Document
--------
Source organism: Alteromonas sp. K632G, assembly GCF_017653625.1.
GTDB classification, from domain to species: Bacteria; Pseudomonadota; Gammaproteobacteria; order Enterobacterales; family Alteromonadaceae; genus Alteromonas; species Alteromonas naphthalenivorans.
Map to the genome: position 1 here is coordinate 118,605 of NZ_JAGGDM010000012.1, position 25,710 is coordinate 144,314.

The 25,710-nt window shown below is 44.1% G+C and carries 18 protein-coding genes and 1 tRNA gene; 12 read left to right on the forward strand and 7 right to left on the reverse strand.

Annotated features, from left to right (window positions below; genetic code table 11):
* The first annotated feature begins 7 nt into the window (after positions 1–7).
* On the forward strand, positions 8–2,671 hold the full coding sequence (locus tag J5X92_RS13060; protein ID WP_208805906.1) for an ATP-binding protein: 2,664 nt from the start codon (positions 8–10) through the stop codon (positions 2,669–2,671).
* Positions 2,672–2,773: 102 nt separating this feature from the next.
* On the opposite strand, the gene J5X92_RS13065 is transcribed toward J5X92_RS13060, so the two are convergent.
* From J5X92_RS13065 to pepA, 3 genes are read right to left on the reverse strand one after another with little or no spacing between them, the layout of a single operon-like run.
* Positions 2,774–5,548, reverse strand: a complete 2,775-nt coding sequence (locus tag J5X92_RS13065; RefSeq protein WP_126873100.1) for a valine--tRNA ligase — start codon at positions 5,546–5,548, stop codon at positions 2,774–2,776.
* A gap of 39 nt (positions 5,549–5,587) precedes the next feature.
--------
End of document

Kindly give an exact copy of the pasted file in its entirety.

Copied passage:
Source organism: Alteromonas sp. K632G, assembly GCF_017653625.1.
GTDB classification, from domain to species: Bacteria; Pseudomonadota; Gammaproteobacteria; order Enterobacterales; family Alteromonadaceae; genus Alteromonas; species Alteromonas naphthalenivorans.
Map to the genome: position 1 here is coordinate 118,605 of NZ_JAGGDM010000012.1, position 25,710 is coordinate 144,314.

The 25,710-nt window shown below is 44.1% G+C and carries 18 protein-coding genes and 1 tRNA gene; 12 read left to right on the forward strand and 7 right to left on the reverse strand.

Annotated features, from left to right (window positions below; genetic code table 11):
* The first annotated feature begins 7 nt into the window (after positions 1–7).
* On the forward strand, positions 8–2,671 hold the full coding sequence (locus tag J5X92_RS13060; protein ID WP_208805906.1) for an ATP-binding protein: 2,664 nt from the start codon (positions 8–10) through the stop codon (positions 2,669–2,671).
* Positions 2,672–2,773: 102 nt separating this feature from the next.
* On the opposite strand, the gene J5X92_RS13065 is transcribed toward J5X92_RS13060, so the two are convergent.
* From J5X92_RS13065 to pepA, 3 genes are read right to left on the reverse strand one after another with little or no spacing between them, the layout of a single operon-like run.
* Positions 2,774–5,548, reverse strand: a complete 2,775-nt coding sequence (locus tag J5X92_RS13065; RefSeq protein WP_126873100.1) for a valine--tRNA ligase — start codon at positions 5,546–5,548, stop codon at positions 2,774–2,776.
* A gap of 39 nt (positions 5,549–5,587) precedes the next feature.